If you’ve ever been on a cruise, you know that you gain 10 pounds from all of the delicious food you eat. That was not the case for sailors during the Age of Exploration. Instead their food was the source of all sorts of horrible food stories. It also serves the source for a great couple of homeschool history lessons. Yesterday I shared how to make hard tack, today you’re going to learn the rest of what did sailors eat.
Why is food important for a sailor?
In a couple of weeks when we get into all of the individual explorers, you’ll see a reoccurring theme of sailors dying or falling sick because of malnutrition. It took a lot of time for the sailors to figure out they needed specific foods, and how to store them.
Yes citrus, limes, oranges, all of that. This is why British sailor were called limies, because they would be given limes to suck on to prevent scurvy. This is also part of why they had bad teeth, because the citric acid would erode their teeth, but that’s another matter.
We just reread the story of Magellan last week, and he lost over half of his crew due to scurvy. Prior to the Age of Exploration trips were short, so they were able to count on getting more food part of the way through their journey, but that was no longer possible.
How did they keep their food so long?
Enter dehydration, and preservation by smoking. Prior to refrigeration, those were the only two options for keeping your food good. Because I happen to own a dehydrator, and was looking for an excuse to show the kids how it worked we dried some fruits, and some meat.
Making the beef jerky
Now, in this day and age they didn’t have a dehydrator, instead their meats would hang in a smokehouse with a small fire going for an extended time. It made for some tasty food. We can simulate a lot of this….. Soooooo….. I have no pictures of any of our dehydration, just of food afterwards, magically dehydrated.
Ingredients: rump roast sliced thin (often your grocery store will slice it for you), a giant bottle of soy sauce, liquid smoke, 1 cup brown sugar
Mix all that together and put it in a gallon size ziploc bag. I like ziploc bags for marinating because it’s easier to mix things up, and everything is always covered by sauce, and it decreases clean up. Leave it alone for a day or so, maybe taking a minute every now and then to shake it up and squish it around.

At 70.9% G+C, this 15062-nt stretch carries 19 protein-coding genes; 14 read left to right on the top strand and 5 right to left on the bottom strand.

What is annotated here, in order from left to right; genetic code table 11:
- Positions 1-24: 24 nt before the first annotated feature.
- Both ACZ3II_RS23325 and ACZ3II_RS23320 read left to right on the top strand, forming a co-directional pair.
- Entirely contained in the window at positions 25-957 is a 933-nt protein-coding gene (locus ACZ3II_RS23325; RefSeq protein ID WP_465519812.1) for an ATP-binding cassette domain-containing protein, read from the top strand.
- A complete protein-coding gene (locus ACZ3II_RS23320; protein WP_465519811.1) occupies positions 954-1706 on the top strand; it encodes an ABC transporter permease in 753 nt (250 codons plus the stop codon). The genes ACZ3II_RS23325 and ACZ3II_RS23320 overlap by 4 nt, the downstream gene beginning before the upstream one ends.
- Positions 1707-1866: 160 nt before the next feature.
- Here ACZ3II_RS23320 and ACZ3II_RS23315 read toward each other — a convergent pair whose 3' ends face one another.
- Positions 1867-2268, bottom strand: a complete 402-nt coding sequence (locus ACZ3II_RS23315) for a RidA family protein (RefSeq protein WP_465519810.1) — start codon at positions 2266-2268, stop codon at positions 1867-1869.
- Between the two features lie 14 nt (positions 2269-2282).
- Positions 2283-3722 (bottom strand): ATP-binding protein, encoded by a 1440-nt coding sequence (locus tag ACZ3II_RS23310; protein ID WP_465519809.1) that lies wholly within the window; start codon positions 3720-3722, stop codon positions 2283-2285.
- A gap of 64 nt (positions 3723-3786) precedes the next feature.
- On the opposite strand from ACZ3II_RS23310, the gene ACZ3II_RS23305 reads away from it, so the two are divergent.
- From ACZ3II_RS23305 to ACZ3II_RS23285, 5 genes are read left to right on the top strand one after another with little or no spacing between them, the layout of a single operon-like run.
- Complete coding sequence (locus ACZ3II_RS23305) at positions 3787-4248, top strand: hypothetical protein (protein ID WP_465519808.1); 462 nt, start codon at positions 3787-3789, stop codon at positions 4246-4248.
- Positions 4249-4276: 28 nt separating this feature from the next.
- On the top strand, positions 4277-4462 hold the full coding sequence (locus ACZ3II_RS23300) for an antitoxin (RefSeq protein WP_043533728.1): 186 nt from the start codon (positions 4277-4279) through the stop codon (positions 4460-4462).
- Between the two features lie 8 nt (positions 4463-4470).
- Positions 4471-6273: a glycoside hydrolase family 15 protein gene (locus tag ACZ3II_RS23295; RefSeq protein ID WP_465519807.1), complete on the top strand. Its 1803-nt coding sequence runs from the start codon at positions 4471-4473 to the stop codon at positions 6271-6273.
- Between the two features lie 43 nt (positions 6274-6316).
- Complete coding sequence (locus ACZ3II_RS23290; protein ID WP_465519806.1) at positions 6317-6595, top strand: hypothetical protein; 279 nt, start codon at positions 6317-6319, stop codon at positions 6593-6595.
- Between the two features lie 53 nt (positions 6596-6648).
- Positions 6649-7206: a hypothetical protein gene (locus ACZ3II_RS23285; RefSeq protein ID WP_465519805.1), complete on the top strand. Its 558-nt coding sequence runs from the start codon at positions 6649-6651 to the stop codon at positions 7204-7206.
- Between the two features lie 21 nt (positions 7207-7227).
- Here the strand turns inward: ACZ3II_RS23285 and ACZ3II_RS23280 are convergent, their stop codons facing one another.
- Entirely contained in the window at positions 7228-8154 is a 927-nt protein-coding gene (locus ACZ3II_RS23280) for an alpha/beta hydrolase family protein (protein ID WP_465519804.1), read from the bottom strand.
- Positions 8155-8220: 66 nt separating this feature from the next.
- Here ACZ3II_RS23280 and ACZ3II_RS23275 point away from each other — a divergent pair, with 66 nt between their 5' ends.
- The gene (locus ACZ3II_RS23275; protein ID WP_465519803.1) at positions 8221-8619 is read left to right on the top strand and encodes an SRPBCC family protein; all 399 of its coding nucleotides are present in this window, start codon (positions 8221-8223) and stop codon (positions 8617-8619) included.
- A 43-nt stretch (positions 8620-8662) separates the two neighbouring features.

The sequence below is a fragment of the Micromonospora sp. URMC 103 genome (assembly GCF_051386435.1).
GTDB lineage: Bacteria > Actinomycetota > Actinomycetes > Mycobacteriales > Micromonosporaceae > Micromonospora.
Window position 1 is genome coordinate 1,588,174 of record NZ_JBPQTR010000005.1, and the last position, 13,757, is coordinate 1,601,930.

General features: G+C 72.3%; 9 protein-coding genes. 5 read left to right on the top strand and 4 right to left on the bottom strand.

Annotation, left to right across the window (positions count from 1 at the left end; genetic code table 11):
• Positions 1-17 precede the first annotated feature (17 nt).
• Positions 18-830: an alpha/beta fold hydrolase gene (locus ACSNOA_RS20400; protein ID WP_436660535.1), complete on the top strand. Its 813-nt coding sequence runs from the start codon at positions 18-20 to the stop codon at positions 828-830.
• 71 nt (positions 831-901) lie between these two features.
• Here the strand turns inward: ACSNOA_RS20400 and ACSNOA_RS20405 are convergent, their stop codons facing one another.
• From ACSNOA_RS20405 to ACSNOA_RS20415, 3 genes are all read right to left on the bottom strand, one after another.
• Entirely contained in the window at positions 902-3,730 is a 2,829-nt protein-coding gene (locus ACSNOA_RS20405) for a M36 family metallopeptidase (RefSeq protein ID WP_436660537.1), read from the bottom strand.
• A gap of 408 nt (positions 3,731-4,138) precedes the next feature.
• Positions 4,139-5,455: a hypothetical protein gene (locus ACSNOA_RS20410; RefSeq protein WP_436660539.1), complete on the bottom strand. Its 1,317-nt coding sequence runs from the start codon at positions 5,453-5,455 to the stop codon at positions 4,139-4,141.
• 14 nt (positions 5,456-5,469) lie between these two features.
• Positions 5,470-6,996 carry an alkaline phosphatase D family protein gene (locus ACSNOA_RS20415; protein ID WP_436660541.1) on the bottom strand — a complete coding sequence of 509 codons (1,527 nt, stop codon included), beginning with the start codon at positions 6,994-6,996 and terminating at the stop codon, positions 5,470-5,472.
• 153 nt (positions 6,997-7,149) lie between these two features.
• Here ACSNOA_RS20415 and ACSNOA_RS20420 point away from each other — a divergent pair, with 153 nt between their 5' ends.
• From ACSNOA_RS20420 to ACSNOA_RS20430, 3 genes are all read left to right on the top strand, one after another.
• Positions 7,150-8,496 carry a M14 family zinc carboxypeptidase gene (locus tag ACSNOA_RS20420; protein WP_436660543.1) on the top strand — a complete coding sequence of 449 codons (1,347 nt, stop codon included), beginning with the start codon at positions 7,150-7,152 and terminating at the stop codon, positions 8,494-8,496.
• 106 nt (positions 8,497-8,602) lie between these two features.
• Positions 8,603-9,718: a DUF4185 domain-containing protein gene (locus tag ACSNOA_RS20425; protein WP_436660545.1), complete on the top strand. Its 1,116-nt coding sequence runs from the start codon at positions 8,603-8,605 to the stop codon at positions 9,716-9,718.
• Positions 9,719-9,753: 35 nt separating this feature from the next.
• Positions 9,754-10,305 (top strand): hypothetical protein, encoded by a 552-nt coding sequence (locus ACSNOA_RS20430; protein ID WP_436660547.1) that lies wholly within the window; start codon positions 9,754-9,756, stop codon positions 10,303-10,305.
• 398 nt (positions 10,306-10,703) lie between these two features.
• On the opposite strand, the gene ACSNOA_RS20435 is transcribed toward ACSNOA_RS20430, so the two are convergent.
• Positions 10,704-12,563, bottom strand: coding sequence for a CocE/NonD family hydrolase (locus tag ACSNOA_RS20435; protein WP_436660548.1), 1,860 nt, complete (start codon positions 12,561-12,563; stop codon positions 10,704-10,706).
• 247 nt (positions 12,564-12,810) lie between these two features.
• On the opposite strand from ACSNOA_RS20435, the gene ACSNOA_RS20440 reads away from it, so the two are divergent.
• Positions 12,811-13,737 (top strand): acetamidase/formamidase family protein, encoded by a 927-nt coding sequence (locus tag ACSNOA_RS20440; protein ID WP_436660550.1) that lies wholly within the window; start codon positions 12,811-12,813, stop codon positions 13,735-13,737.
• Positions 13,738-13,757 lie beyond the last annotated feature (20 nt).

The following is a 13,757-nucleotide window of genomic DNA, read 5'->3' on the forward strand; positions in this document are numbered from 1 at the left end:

The next day put your marinated meat in single layers on the dehydrator. If you don’t have a dehydrator you can put your oven on the lowest temperature it goes, and leave it in there, checking every now and then.
The meat should dehydrate in about 12 hours or so to make a nice beef jerky.
Fruit takes up a lot of space, but the sailors needed it to prevent scurvy, so fruit would be dehydrated to both preserve and allow them to store more food. Because I wasn’t sure how the kids would react to dried fruits, I opted to dry apples.
- Core your apple. I have a super easy to use apple corer, that I love.
- Slice your apple straight across. The thinner the slices, the better it will dry.
- Put your apples in the dehydrator for a few hours. Check to see if they are dried (if using the oven, set it for the lowest you can, maybe 200).
- If you want more flavor (but less realistic to time period) add sugar or cinnamon to your apples. But spices were expensive, so you aren’t going to waste spices on sailors if you don’t have to.
Putting together our sailor’s meal
While we could have dehydrated several more items, I opted for the sake of my sanity, and keeping the kids’ interests to pick up the rest of the dehydrated food from the store. I picked up some dehydrated vegetables, banana chips, pineapple, strawberries. Basically whatever I could find in our bulk bins at our local HEB.
Then I sliced up some cheese, because hard cheeses are a traveler’s staple, and what’s a meal without cheese? I grabbed a few slices of hard tack, and a random selection of the foods I’d bought.
And the kids tried it. It was not a hit. They were unconvinced of the awesomeness of the hard tack. They were not fans of the dehydrated fruits or vegetables. They would grudgingly eat them, but didn’t like it.
However the beef jerky was a big hit, and the kids want to make that again sometime.
Oh well, not all activities can be a big hit. I was certainly amused to try it out.
Phyllis at All Things Beautiful says
We made the jerry in the oven and my kids were not a f as n of that either. My kids are picky, though and this was a few years back. My would have died from starvation. I believe. LOL
Mine would have too.
Natalie PlanetSmartyPants says
I have a craving for homemade beef jerkey now 🙂 Hmm…. Perhaps I can convince my husband that we need a dehydrator too!
Funny thing is, we almost had two dehydrators because my Mom also had one, and wanted to get rid of hers, and tried to give it to us. We politely declined.